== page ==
- Posted by admin
- On July 16, 2018
When I go out and talk with companies and individuals who are looking to contract security, I am very shocked to learn that very few business owners truly understand premise liability or even liability in general.
Premises liability claims are wide ranging – from slip-and-fall accidents to intentional 3rd Party shootings during a robbery. Recent cases have detailed a business owner’s liability for criminal acts committed on their property by third-party actors, and the implications of these acts are important for business owners to understand.
Customers of a business are considered invitees. This distinction is important because business owners must provide a higher duty of care to insure their employees and customer’s safety in the event of criminal acts.
Outside the classic hazards for slip-and-fall claims or injuries from lack of maintaining the premises, one area of liability business owners faile to consider is criminal acts by third parties.
In Bass v. Gopal, Inc., the Court held that a balancing test should be applied as to whether a business owner should be held liable for the criminal acts of a third party on their premises. The balancing test seeks to balance the degree of foreseeability of harm against the burden of the duty owed by a business owner. Ultimately, the Court ruled, “a business owner has a ultimate duty to take reasonable action to protect its invitees and employees against the foreseeable risk of physical harm.”
What does this mean? Under the court’s ruling in Gopal, a business owner is liable for injuries sustained by customers or employees during the course of a robbery or other criminal acts such as a person walking in to just to shoot people.
In Lord v. D & J Enterprises, the S.C. Supreme Court unequivocally held that the Gopal decision applied retrospectively, as opposed to prospectively. Generally, “decisions creating new substantive rights have prospective effect only, whereas decisions creating new remedies to vindicate existing rights are applied retrospectively.” The Court decided the Gopal decision fell into the latter category, because that decision “created no new duty for business owners, but, rather, clarified the test in assessing the scope of this duty.”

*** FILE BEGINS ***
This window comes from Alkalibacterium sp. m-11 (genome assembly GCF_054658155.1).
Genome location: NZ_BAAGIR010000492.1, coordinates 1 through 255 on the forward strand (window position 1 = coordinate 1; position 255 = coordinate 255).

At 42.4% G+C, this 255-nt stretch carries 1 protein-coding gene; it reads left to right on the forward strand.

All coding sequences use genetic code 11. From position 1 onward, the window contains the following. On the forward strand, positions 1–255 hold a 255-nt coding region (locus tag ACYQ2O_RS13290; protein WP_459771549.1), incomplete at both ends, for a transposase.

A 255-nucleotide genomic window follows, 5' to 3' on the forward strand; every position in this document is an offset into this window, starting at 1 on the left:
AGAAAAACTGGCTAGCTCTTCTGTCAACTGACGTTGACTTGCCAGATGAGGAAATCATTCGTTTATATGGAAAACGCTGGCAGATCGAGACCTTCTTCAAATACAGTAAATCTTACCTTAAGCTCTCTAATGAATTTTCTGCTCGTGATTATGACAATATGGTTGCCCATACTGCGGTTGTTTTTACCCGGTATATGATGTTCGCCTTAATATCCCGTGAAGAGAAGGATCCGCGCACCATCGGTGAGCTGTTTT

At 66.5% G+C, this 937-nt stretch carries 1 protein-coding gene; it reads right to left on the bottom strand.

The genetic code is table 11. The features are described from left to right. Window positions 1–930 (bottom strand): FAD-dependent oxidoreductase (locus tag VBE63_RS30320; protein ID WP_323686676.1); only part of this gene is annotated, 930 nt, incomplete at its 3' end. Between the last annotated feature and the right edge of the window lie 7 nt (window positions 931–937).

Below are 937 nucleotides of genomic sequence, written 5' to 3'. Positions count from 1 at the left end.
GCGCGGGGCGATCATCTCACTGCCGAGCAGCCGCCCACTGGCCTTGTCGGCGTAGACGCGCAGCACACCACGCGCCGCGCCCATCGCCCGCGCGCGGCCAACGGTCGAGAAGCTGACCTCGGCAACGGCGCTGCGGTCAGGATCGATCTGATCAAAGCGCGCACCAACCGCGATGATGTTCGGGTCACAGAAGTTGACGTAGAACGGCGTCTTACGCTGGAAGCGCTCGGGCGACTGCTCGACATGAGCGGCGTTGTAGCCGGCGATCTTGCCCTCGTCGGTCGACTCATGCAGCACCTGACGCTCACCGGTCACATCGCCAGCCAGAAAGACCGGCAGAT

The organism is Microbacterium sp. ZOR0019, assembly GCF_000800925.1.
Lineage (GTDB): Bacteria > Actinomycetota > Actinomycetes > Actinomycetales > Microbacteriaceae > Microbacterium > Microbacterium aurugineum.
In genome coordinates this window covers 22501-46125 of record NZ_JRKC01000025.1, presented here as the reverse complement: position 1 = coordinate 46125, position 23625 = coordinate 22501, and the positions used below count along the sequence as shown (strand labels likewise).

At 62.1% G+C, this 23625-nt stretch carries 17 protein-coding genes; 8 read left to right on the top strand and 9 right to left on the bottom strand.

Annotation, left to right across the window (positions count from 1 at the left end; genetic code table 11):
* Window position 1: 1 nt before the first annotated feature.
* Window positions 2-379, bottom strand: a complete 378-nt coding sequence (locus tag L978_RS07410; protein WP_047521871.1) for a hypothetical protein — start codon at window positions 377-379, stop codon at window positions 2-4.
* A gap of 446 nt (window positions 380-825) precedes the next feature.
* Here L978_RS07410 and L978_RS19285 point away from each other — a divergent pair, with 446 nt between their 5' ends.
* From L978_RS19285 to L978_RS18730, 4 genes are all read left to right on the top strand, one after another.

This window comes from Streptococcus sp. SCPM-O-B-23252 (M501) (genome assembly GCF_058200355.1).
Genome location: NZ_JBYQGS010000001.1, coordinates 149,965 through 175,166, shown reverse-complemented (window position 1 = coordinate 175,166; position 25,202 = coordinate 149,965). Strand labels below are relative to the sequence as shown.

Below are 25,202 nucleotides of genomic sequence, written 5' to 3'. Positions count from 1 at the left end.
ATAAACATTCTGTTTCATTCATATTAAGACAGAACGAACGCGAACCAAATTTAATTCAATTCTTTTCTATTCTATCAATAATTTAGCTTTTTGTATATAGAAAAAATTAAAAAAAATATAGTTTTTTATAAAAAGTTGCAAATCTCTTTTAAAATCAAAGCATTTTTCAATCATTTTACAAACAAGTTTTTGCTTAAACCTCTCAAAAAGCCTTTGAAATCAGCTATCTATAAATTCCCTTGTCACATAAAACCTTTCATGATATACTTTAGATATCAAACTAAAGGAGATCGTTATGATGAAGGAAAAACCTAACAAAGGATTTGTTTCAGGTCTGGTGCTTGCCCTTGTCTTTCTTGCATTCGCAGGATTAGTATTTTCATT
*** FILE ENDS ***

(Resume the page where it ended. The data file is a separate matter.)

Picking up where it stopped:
In Lord, the plaintiff presented expert testimony by a security consulting firm regarding the foreseeability of the crime and whether an Armed security guard posted at the entrance of the business or in that business would have deterred the crime. Using the Gopal balancing test, the court in Lord decided that this was enough to create a question of fact for the jury and allowed for the plaintiff’s case to survive a summary judgment motion.
The Lord and Gopal decisions arguably make it easier for plaintiffs to survive summary judgment motions and present their case to a jury. The dissent in Lord, written by Justice John W. Kittredge, lamented that “today the Court holds that a merchant has a duty to provide a security guard where random acts of criminal violence occur miles away from the business.” Id. at 704 (J. Kittredge dissenting). The decision should make business owners think twice about the security measures they employ, the training your security officers have, and the services it provides at your place of business.
The last thing a business owner wants is to be in front of is a jury explaining why he or she didn’t spend a little extra on Security and a jury will likely be less sympathetic to a business owner than to the wounded victim; and with a plaintiff’s ability to survive summary judgment made easier by Lord and Gopal, this is exactly the type of situation in which business owners may find themselves in if they are not careful with who they hire to provide professional security services at their business location.